It’s been less than four weeks since the Department of Housing and Urban Development made major changes to the reverse mortgage program, but brokers say they are already feeling the impact. September saw a flurry of activity as many worked to push loans through the pipeline before the changes to principal limits and insurance premiums took effect October 2. But now that the new rules are in play, many say activity has come to a near halt.
Jimbo King, a broker with McGowin-King Mortgage in Birmingham, Ala., says the September rush was a strain.
“It really crashed the whole system, from the counselors to the brokers,” King tells RMD. “Everybody was overwhelmed. Since then, turn times have slowed. I expect we’ll go dark for a while.”
Glen Smart of NOVA Home Loans in Tucson, Ariz., says he spent September working through his entire prospect list. Now that the rules have gone into effect, business is slow.
“After Financial Assessment, we went through the same thing. We were slow for a while before it picked up again. Right now new applications have crawled to next to nothing,” Smart says.
Smart says that he has had a number of prospects who have been negatively impacted by the new rules.
“We’ve unfortunately had a significant number of folks who would have been better served under the old principal limit factors. Now they have to bring in cash or it’s no longer effective,” he says. “It’s unfortunate, the number of folks who won’t be helped now. They are almost paying a penalty for the old book of business.”
Bracing for a decline
Many brokers say they are bracing for a drop in volume and revenue — at least in the near term.
Lynn Wertzler of Greenleaf Financial in Portland, Ore., says this is inevitable.
“There will be those marginal borrowers who would have been just barely feasible under the higher principal limits, and now they will be under,” Wertzler says. “So I think we’ll see those people drop by the wayside. Whether we’ll see a decline of 20 or 30 percent, I’m not sure, but I do think we’ll see a decline.”
Mac Tennant of Access Reverse Mortgage in Clearwater, Fla., says he’s tweaking his business model to adjust to a 40 percent decline in revenue. He says the higher upfront MIP is part of the problem.
“The principal limit is not a big deal, but we are getting pushback on the closing costs. The sticker shock that used to be there is back again,” he says. “We always gave closing cost credits and were able to reduce our pay in some cases to cover all of the customer’s closing costs. Well, under the new rules, that’s really tough to do. The only way to get that money is to jack the margin up, and that impacts principal limits pretty dramatically now.”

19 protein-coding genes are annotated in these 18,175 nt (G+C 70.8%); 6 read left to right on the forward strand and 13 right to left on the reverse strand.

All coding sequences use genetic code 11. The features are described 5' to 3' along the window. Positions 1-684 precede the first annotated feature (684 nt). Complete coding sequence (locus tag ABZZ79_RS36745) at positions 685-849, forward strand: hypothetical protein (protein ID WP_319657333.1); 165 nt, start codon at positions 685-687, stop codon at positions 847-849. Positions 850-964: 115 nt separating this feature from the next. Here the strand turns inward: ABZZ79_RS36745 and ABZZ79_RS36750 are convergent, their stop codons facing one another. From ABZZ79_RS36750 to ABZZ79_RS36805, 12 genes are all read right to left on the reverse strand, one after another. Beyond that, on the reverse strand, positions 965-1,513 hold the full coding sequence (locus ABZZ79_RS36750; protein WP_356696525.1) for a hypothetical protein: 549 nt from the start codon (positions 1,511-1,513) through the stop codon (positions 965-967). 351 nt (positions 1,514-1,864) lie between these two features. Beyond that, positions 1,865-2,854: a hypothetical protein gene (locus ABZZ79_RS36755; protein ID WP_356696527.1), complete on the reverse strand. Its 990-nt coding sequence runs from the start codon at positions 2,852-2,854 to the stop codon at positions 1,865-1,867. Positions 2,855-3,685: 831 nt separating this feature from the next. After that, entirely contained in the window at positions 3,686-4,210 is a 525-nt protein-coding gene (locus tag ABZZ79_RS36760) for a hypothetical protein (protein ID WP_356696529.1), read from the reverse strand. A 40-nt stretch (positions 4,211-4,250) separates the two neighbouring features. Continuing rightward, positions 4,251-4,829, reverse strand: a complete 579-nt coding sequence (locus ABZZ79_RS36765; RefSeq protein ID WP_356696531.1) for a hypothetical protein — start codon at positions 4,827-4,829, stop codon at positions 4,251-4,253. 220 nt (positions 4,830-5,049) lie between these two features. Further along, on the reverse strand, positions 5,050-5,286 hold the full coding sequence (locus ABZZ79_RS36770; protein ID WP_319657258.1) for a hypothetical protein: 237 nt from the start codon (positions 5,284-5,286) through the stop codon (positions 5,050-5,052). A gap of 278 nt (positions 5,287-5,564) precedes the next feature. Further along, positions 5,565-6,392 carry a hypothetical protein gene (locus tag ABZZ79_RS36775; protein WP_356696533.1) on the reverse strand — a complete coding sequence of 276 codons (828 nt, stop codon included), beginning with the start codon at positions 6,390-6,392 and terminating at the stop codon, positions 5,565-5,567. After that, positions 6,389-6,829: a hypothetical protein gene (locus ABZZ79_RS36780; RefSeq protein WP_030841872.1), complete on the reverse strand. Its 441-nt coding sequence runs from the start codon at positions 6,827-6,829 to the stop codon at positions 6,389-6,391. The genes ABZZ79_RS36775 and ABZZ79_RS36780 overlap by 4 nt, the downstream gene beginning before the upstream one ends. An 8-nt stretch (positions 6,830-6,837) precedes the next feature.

Tennant says brokers will end up taking a hit: “I don’t see any way that we’re not going to see a massive reduction in revenue per deal.”
King says some might be forced to either charge or increase origination fees to recoup a portion of the loss, but this too might be a challenge.
“When your loans have a high initial MIP on the closing costs, there’s pressure for us to give on the origination fee, but we’re already going to be making less on the back end,” King says.
Rethinking the marketing
Many say the new rules have forced them to reassess their marketing.
“The challenge is a lower return on investment for most lead generation now,” says King. “With a TV ad, for instance, you’re going to lose an additional 20 percent of the market under the new program, but they are going to charge you the same. So that gets tougher.”
Tennant says the new rules might force people to change their business models.
“I can’t see a company that is dependent on spending a lot of money on marketing in whatever manner—buying leads or lead transfers or TV or whatever they’re doing—how they are going to make it. I don’t see how that business model works anymore,” Tennant says.
Weeding out the uncommitted
Smart says that the tumultuous landscape might discourage part-time participants, and that is a positive.
“Because it’s a bit more complicated on the origination side with principal limit factors changing and the floor changing, it might drive the people who dabble in reverse mortgages out of the marketplace,” Smart says. “You’re not going to do one or two a year and have any idea what you’re doing. It’s going to be left to the people who do this full time. In that respect, it’s a positive. It’s going to drive out the ones and twos and leave it to the professionals.”
“I think this could thin the herd—get some of the onesies and twosies out of the business,” King says.
Written by Jessica Guerin